Scripture for Week of February 2-8

Joshua 7: 1-26 (NIV)

1 But the Israelites were unfaithful in regard to the devoted things; Achan son of Karmi, the son of Zimri, the son of Zerah, of the tribe of Judah, took some of them. So the Lord’s anger burned against Israel.

2 Now Joshua sent men from Jericho to Ai, which is near Beth Aven to the east of Bethel, and told them, “Go up and spy out the region.” So the men went up and spied out Ai.

3 When they returned to Joshua, they said, “Not all the army will have to go up against Ai. Send two or three thousand men to take it and do not weary the whole army, for only a few people live there.” 4 So about three thousand went up; but they were routed by the men of Ai, 5 who killed about thirty-six of them. They chased the Israelites from the city gate as far as the stone quarries and struck them down on the slopes. At this the hearts of the people melted in fear and became like water.

6 Then Joshua tore his clothes and fell facedown to the ground before the ark of the Lord, remaining there till evening. The elders of Israel did the same, and sprinkled dust on their heads. 7 And Joshua said, “Alas, Sovereign Lord, why did you ever bring this people across the Jordan to deliver us into the hands of the Amorites to destroy us? If only we had been content to stay on the other side of the Jordan! 8 Pardon your servant, Lord. What can I say, now that Israel has been routed by its enemies? 9 The Canaanites and the other people of the country will hear about this and they will surround us and wipe out our name from the earth. What then will you do for your own great name?”

10 The Lord said to Joshua, “Stand up! What are you doing down on your face? 11 Israel has sinned; they have violated my covenant, which I commanded them to keep. They have taken some of the devoted things; they have stolen, they have lied, they have put them with their own possessions. 12 That is why the Israelites cannot stand against their enemies; they turn their backs and run because they have been made liable to destruction. I will not be with you anymore unless you destroy whatever among you is devoted to destruction.

13 “Go, consecrate the people. Tell them, ‘Consecrate yourselves in preparation for tomorrow; for this is what the Lord, the God of Israel, says: There are devoted things among you, Israel. You cannot stand against your enemies until you remove them.

14 “‘In the morning, present yourselves tribe by tribe. The tribe the Lord chooses shall come forward clan by clan; the clan the Lord chooses shall come forward family by family; and the family the Lord chooses shall come forward man by man. 15 Whoever is caught with the devoted things shall be destroyed by fire, along with all that belongs to him. He has violated the covenant of the Lord and has done an outrageous thing in Israel!’”

16 Early the next morning Joshua had Israel come forward by tribes, and Judah was chosen. 17 The clans of Judah came forward, and the Zerahites were chosen. He had the clan of the Zerahites come forward by families, and Zimri was chosen. 18 Joshua had his family come forward man by man, and Achan son of Karmi, the son of Zimri, the son of Zerah, of the tribe of Judah, was chosen.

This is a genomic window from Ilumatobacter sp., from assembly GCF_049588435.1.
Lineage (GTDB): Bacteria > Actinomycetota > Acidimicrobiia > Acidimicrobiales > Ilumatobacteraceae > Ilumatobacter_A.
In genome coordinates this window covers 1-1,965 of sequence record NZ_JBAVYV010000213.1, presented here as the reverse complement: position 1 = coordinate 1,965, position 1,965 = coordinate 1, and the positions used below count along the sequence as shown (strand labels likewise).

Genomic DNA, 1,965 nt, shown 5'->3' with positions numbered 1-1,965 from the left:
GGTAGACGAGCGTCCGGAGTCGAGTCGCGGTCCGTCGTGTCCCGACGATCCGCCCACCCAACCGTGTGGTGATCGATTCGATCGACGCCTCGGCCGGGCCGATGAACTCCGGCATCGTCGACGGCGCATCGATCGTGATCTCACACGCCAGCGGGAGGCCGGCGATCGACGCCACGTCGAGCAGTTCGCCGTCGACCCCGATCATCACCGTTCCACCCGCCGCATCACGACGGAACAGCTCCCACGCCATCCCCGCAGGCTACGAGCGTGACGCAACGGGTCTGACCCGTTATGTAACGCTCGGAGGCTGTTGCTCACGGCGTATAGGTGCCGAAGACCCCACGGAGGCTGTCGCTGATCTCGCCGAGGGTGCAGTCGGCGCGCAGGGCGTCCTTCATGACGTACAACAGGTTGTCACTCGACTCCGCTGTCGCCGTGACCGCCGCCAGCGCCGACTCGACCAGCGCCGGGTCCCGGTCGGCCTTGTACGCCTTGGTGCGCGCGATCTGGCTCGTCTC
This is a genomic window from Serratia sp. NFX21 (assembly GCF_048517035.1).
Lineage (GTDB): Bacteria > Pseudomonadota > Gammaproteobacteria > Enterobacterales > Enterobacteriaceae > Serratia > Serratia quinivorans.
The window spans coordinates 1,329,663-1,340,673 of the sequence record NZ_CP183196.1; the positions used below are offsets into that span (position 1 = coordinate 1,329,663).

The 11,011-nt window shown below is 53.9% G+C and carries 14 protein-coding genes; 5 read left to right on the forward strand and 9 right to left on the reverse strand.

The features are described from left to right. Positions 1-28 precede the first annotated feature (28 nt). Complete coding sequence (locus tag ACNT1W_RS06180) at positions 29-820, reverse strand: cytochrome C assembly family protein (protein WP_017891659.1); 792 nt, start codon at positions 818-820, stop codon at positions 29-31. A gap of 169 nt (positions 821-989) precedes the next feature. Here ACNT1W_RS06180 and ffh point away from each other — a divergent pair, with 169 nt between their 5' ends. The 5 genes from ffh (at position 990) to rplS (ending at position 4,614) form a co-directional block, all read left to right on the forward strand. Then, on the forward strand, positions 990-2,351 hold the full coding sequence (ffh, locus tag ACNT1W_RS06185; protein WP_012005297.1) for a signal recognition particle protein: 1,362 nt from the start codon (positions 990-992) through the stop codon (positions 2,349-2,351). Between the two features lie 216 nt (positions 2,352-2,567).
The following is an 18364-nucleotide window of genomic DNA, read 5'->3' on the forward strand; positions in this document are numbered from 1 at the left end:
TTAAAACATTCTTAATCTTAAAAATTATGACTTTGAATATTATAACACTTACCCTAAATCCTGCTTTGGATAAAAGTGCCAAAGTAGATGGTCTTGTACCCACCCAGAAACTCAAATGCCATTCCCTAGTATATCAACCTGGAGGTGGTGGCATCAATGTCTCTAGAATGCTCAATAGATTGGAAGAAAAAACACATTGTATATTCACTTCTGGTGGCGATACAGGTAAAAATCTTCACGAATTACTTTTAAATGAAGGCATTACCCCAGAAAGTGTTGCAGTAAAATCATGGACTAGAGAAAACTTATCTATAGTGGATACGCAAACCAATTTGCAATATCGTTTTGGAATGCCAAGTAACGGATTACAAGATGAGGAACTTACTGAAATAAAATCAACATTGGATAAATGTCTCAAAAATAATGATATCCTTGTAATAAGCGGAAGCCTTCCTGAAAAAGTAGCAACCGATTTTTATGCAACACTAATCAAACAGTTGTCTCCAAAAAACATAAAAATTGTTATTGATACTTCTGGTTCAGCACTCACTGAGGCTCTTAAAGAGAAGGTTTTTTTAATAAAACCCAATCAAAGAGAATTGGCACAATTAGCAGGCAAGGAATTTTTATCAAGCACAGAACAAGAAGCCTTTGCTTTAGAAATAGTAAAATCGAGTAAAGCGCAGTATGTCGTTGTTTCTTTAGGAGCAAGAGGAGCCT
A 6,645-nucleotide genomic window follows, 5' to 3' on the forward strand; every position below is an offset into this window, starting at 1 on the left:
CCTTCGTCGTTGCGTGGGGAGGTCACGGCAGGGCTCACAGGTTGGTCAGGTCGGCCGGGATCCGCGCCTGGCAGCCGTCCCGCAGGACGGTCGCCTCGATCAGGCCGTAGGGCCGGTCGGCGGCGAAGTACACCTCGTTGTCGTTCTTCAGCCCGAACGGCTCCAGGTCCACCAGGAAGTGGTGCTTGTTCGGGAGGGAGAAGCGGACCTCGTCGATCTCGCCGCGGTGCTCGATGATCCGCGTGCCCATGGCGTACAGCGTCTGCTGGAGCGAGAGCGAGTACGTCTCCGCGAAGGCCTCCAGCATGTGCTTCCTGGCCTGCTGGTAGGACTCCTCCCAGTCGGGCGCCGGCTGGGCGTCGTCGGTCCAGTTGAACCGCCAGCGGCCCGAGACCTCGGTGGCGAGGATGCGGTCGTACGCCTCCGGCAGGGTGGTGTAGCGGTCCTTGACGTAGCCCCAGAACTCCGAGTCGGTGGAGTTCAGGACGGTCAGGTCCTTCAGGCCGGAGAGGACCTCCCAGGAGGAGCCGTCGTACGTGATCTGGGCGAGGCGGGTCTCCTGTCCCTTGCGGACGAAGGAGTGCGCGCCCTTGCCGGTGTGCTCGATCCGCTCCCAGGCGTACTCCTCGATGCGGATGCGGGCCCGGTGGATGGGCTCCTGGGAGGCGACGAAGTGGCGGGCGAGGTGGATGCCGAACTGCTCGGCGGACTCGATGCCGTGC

19 Then Joshua said to Achan, “My son, give glory to the Lord, the God of Israel, and honor him. Tell me what you have done; do not hide it from me.”
20 Achan replied, “It is true! I have sinned against the Lord, the God of Israel. This is what I have done: 21 When I saw in the plunder a beautiful robe from Babylonia, two hundred shekels of silver and a bar of gold weighing fifty shekels, I coveted them and took them. They are hidden in the ground inside my tent, with the silver underneath.”

22 So Joshua sent messengers, and they ran to the tent, and there it was, hidden in his tent, with the silver underneath. 23 They took the things from the tent, brought them to Joshua and all the Israelites and spread them out before the Lord.

24 Then Joshua, together with all Israel, took Achan son of Zerah, the silver, the robe, the gold bar, his sons and daughters, his cattle, donkeys and sheep, his tent and all that he had, to the Valley of Achor. 25 Joshua said, “Why have you brought this trouble on us? The Lord will bring trouble on you today.”

Then all Israel stoned him, and after they had stoned the rest, they burned them. 26 Over Achan they heaped up a large pile of rocks, which remains to this day. Then the Lord turned from his fierce anger. Therefore that place has been called the Valley of Achor ever since.


7 replies
  1. Joey Rodgers
    Joey Rodgers says:

    But keep away from the devoted things, so that you will not bring about your own destruction by taking any of them. Otherwise you will make the camp of Israel liable to destruction and bring trouble on it. All the silver and gold and the articles of bronze and iron are sacred to the Lord and must go into his treasury. Joshua 6:18-19

    I have to wonder if Achan was asleep when God issued this order. Surely he didn’t just defy a direct command from God? Could it be he was outside the camp feeding the camels or that he arrived to the battle late because he over slept? Even still, did no one tell him what Joshua declared as a command of God or did he simply defy a direct declaration from God?